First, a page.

MANHATTAN (CN) – Two lawyered-up Iranian expatriates threatened to “burn down” a construction project in Las Vegas, with “extortionist demands,” “scorched-earth” tactics and death threats, the project’s backers claim in court.
Alliance Network and two subsidiaries sued lead defendant Sidley Austin LLP, two of its Los Angeles attorneys, the Iranian expatriate owners of defendants Mousa Alliance and Nigel Alliance, and other attorneys, in an 89-page complaint in New York County Supreme Court.
Alliance claims it indirectly invested in the World Market Center project, a $1 billion home furnishing showrooms complex in Las Vegas. It claims the project relied on funding from the owners of Mousa Alliance and Nigel Alliance, who promised investments they never intended to provide.
Defendants include Sidley Austin attorneys Howard Rubinroit and Ronald Cohen, Berger & Webb LLP, Steven Berger, Jonathan Rogin, The Law Offices of Ronald Slates PC, Ronald Slates and J. Steven Bingman.
The lurid complaint, which seeks more than $100 million in damages, drips indignation at the legal tactics it imputes to the defendants.
“The temptation to play on, and sometimes over, the legal and ethical ‘edge’ is not a new phenomenon,” the complaint states. “But members of the bar, even when purporting to zealously represent overly aggressive clients, have a responsibility, codified in higher moral norms and explicit judicial laws and rules, to not violate the law in the name of ‘hardball’ legal tactics.”
It continues, a few sentences later, “When both clients and lawyers collude and conspire to ignore these legal and ethical borders for their mutual enrichment, the integrity of the judicial system is implicated and the rule of law is threatened, requiring the courts to intervene.”
According to the complaint, Nigel Alliance and Mousa Alliance’s alter ego, (nonparty) NAMA Holdings, was not only an acronym of their names, but also a pun for “façade” in Farsi, their native language.
“NAMA is and has at all times been a façade and alter ego for Nigel and Mousa,” the complaint states.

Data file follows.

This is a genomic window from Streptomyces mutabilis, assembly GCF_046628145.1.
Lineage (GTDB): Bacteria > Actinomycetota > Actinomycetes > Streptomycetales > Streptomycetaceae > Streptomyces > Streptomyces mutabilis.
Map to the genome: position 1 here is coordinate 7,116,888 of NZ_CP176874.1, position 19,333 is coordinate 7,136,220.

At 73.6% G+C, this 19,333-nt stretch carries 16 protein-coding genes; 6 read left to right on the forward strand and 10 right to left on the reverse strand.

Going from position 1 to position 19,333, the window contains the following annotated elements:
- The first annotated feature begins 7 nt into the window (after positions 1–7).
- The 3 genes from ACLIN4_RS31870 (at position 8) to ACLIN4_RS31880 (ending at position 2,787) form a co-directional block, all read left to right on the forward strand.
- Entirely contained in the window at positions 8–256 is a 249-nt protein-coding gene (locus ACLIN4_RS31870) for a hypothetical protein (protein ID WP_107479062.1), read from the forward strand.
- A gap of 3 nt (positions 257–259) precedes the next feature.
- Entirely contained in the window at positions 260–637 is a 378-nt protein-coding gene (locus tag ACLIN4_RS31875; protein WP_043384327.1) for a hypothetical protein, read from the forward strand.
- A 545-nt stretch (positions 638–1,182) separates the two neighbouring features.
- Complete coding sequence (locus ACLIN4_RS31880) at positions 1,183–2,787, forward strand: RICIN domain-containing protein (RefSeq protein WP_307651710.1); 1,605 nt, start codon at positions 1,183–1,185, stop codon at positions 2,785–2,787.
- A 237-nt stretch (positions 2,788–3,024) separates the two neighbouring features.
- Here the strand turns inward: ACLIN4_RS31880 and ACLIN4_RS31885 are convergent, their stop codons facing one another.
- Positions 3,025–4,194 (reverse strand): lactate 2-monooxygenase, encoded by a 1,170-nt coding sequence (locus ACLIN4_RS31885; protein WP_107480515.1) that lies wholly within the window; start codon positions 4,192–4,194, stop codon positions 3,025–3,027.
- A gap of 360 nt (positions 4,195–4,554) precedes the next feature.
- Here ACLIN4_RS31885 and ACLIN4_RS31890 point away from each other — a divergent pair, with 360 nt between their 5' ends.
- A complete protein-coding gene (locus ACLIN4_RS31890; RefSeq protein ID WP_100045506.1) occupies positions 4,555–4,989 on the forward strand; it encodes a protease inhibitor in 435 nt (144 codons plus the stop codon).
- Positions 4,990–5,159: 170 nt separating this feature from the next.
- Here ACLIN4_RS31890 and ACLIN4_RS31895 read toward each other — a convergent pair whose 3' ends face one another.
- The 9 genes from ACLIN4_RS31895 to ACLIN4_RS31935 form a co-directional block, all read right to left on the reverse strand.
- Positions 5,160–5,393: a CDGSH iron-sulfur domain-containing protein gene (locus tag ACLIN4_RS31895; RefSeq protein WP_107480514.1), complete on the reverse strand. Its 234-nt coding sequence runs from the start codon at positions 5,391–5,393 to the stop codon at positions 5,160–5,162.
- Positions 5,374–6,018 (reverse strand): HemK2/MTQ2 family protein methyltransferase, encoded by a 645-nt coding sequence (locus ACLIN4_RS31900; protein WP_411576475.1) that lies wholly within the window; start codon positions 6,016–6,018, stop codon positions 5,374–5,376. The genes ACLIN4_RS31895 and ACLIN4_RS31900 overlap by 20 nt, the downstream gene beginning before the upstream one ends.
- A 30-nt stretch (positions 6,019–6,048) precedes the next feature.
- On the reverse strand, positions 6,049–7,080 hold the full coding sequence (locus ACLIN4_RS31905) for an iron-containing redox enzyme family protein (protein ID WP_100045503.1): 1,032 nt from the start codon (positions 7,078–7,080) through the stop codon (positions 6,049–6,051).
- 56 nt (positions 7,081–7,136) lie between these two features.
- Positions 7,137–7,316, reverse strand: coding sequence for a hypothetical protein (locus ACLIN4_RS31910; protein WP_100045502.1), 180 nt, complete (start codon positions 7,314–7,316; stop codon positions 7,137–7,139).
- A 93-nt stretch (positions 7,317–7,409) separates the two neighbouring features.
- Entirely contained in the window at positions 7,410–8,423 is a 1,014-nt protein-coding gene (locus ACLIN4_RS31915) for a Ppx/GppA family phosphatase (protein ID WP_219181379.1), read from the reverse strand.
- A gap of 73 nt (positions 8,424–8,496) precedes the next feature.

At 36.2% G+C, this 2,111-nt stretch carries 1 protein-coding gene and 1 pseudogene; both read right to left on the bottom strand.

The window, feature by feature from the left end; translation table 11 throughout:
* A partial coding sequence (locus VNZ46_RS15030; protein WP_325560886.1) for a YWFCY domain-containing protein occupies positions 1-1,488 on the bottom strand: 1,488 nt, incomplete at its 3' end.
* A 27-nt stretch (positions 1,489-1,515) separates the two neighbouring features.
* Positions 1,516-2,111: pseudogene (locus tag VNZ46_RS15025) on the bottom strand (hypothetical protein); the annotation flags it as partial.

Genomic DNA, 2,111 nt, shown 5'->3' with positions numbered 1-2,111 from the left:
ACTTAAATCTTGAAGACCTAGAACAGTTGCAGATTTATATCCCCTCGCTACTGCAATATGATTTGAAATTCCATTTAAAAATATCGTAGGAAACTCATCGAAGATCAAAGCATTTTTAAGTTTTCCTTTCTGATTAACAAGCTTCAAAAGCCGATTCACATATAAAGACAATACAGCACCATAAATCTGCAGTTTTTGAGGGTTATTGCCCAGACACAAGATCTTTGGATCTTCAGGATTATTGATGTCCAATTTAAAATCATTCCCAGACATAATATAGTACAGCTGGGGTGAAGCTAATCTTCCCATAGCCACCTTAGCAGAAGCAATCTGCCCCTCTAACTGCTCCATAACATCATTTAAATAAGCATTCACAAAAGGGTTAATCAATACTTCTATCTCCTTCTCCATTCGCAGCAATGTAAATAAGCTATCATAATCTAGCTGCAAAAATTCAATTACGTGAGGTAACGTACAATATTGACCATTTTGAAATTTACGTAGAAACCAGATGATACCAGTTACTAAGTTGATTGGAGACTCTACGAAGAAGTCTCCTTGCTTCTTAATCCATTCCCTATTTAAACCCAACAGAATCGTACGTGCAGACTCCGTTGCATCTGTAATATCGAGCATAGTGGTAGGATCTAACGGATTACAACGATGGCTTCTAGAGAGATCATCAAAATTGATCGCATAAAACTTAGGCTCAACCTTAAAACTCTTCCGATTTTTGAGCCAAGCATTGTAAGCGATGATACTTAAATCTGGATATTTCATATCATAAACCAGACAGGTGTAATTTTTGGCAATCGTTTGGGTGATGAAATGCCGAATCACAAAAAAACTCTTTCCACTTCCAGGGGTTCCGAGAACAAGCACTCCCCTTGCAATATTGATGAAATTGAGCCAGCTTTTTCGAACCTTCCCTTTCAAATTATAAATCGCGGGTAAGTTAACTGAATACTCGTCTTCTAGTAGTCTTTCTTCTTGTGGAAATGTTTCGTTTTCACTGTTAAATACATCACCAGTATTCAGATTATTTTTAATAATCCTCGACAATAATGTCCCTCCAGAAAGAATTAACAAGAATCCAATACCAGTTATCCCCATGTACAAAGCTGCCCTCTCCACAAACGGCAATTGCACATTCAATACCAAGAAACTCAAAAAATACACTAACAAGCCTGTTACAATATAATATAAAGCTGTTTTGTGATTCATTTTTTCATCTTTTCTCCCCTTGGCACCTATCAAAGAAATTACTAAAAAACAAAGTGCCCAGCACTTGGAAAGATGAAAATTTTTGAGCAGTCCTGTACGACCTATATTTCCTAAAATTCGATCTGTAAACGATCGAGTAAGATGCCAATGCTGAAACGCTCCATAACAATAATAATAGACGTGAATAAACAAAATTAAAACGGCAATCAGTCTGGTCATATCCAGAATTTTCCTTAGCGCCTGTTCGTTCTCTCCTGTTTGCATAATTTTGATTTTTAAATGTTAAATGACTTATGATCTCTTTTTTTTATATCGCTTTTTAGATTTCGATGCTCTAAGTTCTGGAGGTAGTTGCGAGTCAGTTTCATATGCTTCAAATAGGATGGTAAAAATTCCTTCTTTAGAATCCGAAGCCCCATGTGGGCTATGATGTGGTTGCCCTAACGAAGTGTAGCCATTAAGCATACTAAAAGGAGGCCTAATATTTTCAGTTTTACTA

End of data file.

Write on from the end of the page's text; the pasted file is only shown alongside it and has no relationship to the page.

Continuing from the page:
Nigel and Mousa used NAMA to execute a judgment that a California court entered, even though they had been prohibited from doing so until the Appellate Division took up the case, according to the complaint.
“This, however, was not an isolated instance of such fraud and deceit,” the complaint states. “Rather, as complained herein, the defendants, including the attorney defendants, have engaged in continuing chronic and delinquent pattern of deceit and collusion and fraudulent conduct over a six year period during the ongoing litigation.”
Alliance claims that Mousa, Nigel and the defendant attorneys also lied about “tens of millions of dollars” promised for a phase of the World Market Center project.
“An arbitration panel has already ruled that the Alliance Companies and others foreseeably relied on such fraudulent misrepresentations and concealments, to their severe detriment,” the complaint states.
“At several critical junctures, Mousa and Nigel, with the assistance and collusion of the Sidley defendants and/or other attorney defendants, made clear their wrongful intent to put the entire WMC project at risk in order to compel others to provide them with various economic benefits to which they were not entitled. In fact, Mousa and Nigel on various occasions threatened to destroy the WMC project unless their extortionist demands were satisfied, and Mousa even said: ‘I will burn down the project.’
“Further, at a mediation meeting called by Mousa and Nigel in New York on November 17, 2006, in a conference room at the Michelangelo Hotel in New York, Nigel, flanked by Mousa, repeatedly made death threats to one of the managers of Alliance Network, Shawn Samson (‘Samson’), in the presence of the other manager of Alliance Network, Jack Kashani (‘Kashani’),” the complaint states.
Alliance claims that Nigel and Mousa were trying to intimidate them to release them from the multimillion-dollar investment, one week before it was due.
Three days after this meeting, Mousa and Nigel’s lawyer Koorosh (nonparty) Banayan told Alliance’s office manager to expect “mortal combat,” as he delivered these checks, according to the complaint.
“The arbitration panel ruled that these purported checks constituted improper tender and were impermissibly conditional,” the complaint states. “Consequently, the arbitration panel ruled alter ego NAMA, and alter ego conduit Mousa and Nigel, was in material default of its obligation and commitment to fund tens of millions of dollars.”
The expats ultimately invested 1 percent of the total $1.1 billion that other investors contributed to the project, and they made back that amount from distributions made by Alliance, the complaint states.
Alliance seeks more than $100 million in treble damages for 16 counts, including fraud, breach of contract, breach of fiduciary duty and a violation of a subsection of New York Judiciary Law that allegedly carries a risk of disbarment.
It is represented by New York-based attorneys Jerome Tarnoff of Morrison Cohen and the law firm of Andrew Bluestone.
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